Canopy Growth (TSX:WEED)(NYSE:CGC) has so far been the best-performing large-cap cannabis stock of 2019. Rising 67% year to date, it has just slightly edged out Aurora Cannabis, which has risen 66%. Canopy’s strong growth this year has been driven by a solid Q3 earnings report, which saw EPS rise by 280% year over year. The solid growth was a much-needed boost for Canopy, whose Q2 earnings were widely seen as a disappointment.
This year, Canopy is focused on increasing its growth and establishing a major global footprint. It’s an ambitious project that could turn the company into the undisputed market leader in a new growth industry, assuming the best-case scenario unfolds. However, there are other, less-fortunate scenarios that could play out as well. To understand where Canopy will be in five years’ time, we need to look at the trajectory it’s on now and ask whether it can continue long term.
As previously mentioned, Canopy is growing like wildfire at the moment, having increased earnings by 280% year over year in its most recent quarter. This is solid growth; however, Canopy doesn’t hit it out of the park like this every single quarter.
In Q2, for example, the company grew at just 33% year over year and posted a massive loss. Results like these aren’t encouraging for a company that is constantly diluting equity to finance its future growth, so investors will want to make sure that future quarters resemble Q3 more than Q2.
Expanding its global footprint
One potentially positive sign for Canopy’s future prospects is the company’s huge global footprint. Shortly after taking $5 billion from Constellation Brands, Canopy CEO Bruce Linton announced that he would use the funds to make Canopy the number one cannabis company in 11 of the countries it operates in.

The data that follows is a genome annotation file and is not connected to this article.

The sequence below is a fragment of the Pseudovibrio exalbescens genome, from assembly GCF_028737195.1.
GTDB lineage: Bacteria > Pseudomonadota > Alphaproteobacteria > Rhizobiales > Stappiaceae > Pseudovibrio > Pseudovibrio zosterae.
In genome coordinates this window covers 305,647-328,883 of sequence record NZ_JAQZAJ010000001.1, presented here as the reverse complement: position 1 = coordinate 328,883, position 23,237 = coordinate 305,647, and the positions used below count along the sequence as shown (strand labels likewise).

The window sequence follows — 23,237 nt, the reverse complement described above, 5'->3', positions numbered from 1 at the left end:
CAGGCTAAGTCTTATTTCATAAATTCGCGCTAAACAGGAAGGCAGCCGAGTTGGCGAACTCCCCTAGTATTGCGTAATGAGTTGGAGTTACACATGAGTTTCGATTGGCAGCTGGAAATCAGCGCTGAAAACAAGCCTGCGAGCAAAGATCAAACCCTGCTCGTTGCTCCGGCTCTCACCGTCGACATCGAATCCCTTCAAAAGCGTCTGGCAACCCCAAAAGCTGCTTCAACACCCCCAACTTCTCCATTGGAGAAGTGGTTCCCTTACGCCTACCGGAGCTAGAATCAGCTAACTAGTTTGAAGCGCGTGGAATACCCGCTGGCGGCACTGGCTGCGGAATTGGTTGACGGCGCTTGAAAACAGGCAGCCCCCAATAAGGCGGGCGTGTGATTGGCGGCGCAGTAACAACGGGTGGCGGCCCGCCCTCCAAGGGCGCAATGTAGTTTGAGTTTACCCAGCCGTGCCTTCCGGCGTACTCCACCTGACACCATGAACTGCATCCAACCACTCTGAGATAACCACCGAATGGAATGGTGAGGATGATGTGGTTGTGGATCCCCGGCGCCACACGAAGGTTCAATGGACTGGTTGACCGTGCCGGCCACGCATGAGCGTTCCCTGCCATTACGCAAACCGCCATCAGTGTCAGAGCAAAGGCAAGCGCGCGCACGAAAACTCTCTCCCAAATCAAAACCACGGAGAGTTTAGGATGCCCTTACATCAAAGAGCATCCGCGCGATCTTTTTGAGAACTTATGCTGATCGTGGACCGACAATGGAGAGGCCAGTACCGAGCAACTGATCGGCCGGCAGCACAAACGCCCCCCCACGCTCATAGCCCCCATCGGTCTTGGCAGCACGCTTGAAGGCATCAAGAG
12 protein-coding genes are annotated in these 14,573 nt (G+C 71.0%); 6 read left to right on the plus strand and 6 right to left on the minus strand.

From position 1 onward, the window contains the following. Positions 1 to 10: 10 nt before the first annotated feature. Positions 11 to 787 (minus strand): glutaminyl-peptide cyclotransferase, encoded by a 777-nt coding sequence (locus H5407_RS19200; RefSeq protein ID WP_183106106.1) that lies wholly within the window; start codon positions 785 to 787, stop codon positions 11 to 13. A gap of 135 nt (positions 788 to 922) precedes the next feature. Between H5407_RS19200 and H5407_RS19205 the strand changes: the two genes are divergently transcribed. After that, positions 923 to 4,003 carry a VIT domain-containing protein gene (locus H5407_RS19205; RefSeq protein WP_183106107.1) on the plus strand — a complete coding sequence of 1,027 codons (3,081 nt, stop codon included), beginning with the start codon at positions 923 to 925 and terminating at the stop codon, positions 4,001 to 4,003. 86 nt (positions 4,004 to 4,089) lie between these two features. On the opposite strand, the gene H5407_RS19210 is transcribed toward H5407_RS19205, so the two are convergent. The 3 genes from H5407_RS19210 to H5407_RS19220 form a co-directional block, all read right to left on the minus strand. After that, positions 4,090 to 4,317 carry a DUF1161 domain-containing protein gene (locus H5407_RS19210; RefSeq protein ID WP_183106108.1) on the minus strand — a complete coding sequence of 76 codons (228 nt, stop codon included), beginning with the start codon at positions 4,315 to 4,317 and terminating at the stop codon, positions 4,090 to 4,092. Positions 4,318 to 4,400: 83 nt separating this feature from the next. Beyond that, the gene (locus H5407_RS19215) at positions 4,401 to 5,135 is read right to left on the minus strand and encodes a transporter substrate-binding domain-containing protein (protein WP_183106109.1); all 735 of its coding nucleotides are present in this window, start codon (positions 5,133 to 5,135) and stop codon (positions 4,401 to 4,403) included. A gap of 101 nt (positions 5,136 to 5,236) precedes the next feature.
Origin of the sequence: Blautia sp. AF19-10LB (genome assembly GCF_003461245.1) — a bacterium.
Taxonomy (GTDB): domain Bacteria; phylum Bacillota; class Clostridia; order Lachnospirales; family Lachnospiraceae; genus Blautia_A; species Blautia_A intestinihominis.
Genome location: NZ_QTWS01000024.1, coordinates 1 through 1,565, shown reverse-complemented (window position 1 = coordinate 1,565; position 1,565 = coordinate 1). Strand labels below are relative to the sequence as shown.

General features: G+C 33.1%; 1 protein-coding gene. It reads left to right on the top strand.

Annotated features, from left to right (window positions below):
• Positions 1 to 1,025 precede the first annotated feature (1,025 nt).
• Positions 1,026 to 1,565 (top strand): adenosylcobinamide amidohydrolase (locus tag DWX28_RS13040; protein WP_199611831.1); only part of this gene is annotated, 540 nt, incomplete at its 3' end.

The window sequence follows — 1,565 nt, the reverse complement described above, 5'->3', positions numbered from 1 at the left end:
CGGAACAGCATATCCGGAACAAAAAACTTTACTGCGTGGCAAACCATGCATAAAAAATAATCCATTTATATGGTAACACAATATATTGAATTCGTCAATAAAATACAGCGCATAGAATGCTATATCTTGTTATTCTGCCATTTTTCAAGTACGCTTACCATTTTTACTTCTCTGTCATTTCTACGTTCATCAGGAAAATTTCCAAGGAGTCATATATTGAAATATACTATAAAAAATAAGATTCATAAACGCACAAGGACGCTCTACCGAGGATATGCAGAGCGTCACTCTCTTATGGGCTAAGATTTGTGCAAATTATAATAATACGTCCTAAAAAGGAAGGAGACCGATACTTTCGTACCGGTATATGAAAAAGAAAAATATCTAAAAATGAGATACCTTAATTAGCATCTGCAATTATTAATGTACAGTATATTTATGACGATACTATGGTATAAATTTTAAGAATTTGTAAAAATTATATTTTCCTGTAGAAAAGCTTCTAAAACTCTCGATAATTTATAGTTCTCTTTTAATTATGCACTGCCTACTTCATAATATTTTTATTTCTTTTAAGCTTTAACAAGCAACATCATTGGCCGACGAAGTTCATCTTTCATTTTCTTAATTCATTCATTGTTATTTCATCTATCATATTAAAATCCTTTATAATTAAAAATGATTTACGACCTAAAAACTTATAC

Now, it looks like he’s making good on the promise, having recently acquired the Spanish producer Cafina to increase Canopy’s presence in that country. Establishing international operations is a crucial objective for cannabis companies, which are facing competitive pressure in the highly saturated domestic market.
Should Canopy’s international acquisitions lead to Linton’s coveted number one position in 11 countries, then it may have better growth prospects than its peers.
The crucial thing to look for in Canopy’s next earnings report
In the short term, the number one thing Canopy investors are going to want to see is whether the company can keep up its fast growth in Q4. There have been questions as to whether demand for legal cannabis will drop after the novelty factor of legal weed wears off, since black market dealers offer much lower prices than cannabis stores. If people start returning to the black market en masse, then we would expect Canopy’s revenue growth to slow down in Q4.
Of course, any domestic slowdown could, in the long term, be balanced out by growth abroad, but right now the domestic market is the easiest and most convenient place to sell weed and one of the few places in the world where recreational cannabis can be sold.
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Fool contributor Andrew Button has no position in any of the stocks mentioned.